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Silk Road and Silk Road Travel in China

The Silk Road is a great East to West trade route and vehicle for cross-culture exchange started in the second century BC. It was first traveled by the adventure of Zhang Qian started the journey to the far West for the political contact with Yuezhi, a nomadic tribe, in 138 BC. But, it was only in 1870s that the geographer, Ferdinand von Richthofen gave the name by which we now know as the Silk Road.

The general Zhang Qian was sent by Emperor Wudi of the Han Dynasty (206 BC- AD 220) to recruit the Yuezhi, who were the enemies of the Xiongnu in the second century BC. As Yuezhi tribe, Xiongnu was also a nomadic group who attempted to invade the Kansu province of Han Dynasty. Because the Xiongnu could not be restrained with any lasting effects, Emperor Wu decided to look for an alliance with Yuezhi who had been defeated by their enemies Xiongnu and driven to the Ili valley, the western fringes of the Taklamakan Desert. As a result, general Zhang Qian with a caravan of 100 men set out the first travel from Chang’an, the capital of Han Dynasty, to the far West of the area beyond the Great Wall.

However, in order to reach Yuezhi, Zhang Qian with his caravan had to went cross the territory of Xiongnu. Unfortunately, soon after he left China, Xiongnu captured his group. Zhang Qian and the rest of reminders were in prison for ten years, during which time he married a nomad wife who had a son with him. Due to the will of complete his original mission, Zhang Qian one day seized the chance and escaped with other reminders. He continued the journey west toward the northern Silk Road to Kashgar and Ferghana. Finally in 128 BC, Zhang Qian had reached the destination, Yuezhi. However, he was surprised by Yuezhi people. Yuezhi was living in peace and well settled in the various oases of Central Asia and no longer interested in taking their revenge on the Xiongnu.

Without the succeeding in interesting the Yuezhi in fighting the Xiongnu, Zhang Qian set off on the return journey via southern Silk Road. He was once captured by Tibetan tribes allied with Xiongnu for a year and escaped in 125 BC in returning his way back to China. Of the original party only he and another company completed the 13 years journey - the first land route between East and West that would eventually link Imperial China with Imperial Rome.
The diplomatic stalemate resulting from Zhang Qian’s mission had some important consequences, as much political and military as commercial. Zhang Qian reported on some kingdoms in the West Regions, delighting Emperor Han Wudi with detailed accounts of the previously unknown kingdoms of Ferghana, Smarkand, Bokhara and others in what are now the former Soviet Union, Pakistan and Persia as well as the city of Li Kun, Rome, with their special products. These fascinating prices form the many Kingdoms of West tempted Emperor Wudi to dispatch successive missions to develop a further more political contact led by Zhang Qian in 119 BC. The mission group from China later returned with foreign products, for instances, Ferghana horses, furs and so on. At the same time, the kingdoms in Central Asia sent their own emissaries to Chang’an China. On the other hand, Alexander the Great expansion into Central Asia stopped far short of Xiongnu region resulted in Romans appear to have gained little knowledge of the Seres, Chinese. Little by little, the demands of eastern precious goods from the West were grown rapidly. The ideas of Han Wudi making peace with the West countries had established not only the diplomatic contacts and economic relations but also the exchanges of the various culture and religion between East and West.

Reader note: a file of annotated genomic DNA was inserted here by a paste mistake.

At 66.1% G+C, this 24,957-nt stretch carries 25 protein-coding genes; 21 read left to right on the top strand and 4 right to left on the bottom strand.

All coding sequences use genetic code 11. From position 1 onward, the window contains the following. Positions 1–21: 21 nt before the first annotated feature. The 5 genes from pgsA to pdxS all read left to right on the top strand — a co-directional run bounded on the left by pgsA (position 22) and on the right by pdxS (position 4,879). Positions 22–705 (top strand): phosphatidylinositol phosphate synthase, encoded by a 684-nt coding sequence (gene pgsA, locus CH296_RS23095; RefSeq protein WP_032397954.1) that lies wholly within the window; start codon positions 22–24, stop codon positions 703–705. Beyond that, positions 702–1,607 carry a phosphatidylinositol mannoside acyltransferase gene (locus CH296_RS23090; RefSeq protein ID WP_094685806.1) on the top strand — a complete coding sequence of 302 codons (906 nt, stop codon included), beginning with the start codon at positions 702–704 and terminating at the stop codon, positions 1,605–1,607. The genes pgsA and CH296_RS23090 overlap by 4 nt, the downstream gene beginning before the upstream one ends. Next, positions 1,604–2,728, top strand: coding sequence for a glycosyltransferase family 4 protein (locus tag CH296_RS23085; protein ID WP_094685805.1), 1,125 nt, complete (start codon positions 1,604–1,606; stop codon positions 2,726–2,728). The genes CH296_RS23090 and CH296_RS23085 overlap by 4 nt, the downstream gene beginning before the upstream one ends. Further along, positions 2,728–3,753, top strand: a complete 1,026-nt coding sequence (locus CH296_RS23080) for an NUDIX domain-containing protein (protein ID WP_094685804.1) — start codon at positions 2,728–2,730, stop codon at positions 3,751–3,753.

The network of the Silk Road was soon flourished during the Tang Dynasty (AD 618-907). However, later in 12th century, the entire communities and active oasis towns along the Silk Road were disappearing in the space, as the glacier-fed streams ran try. As well, of course, the downfall of Tang Dynasty led to political chaos and an unstable economy less able to support foreign imports. Moreover, the Ming Dynasty (AD 1368-1644) shut China off from the outside world, ending the centuries-old exchange of culture and religion in East and West.
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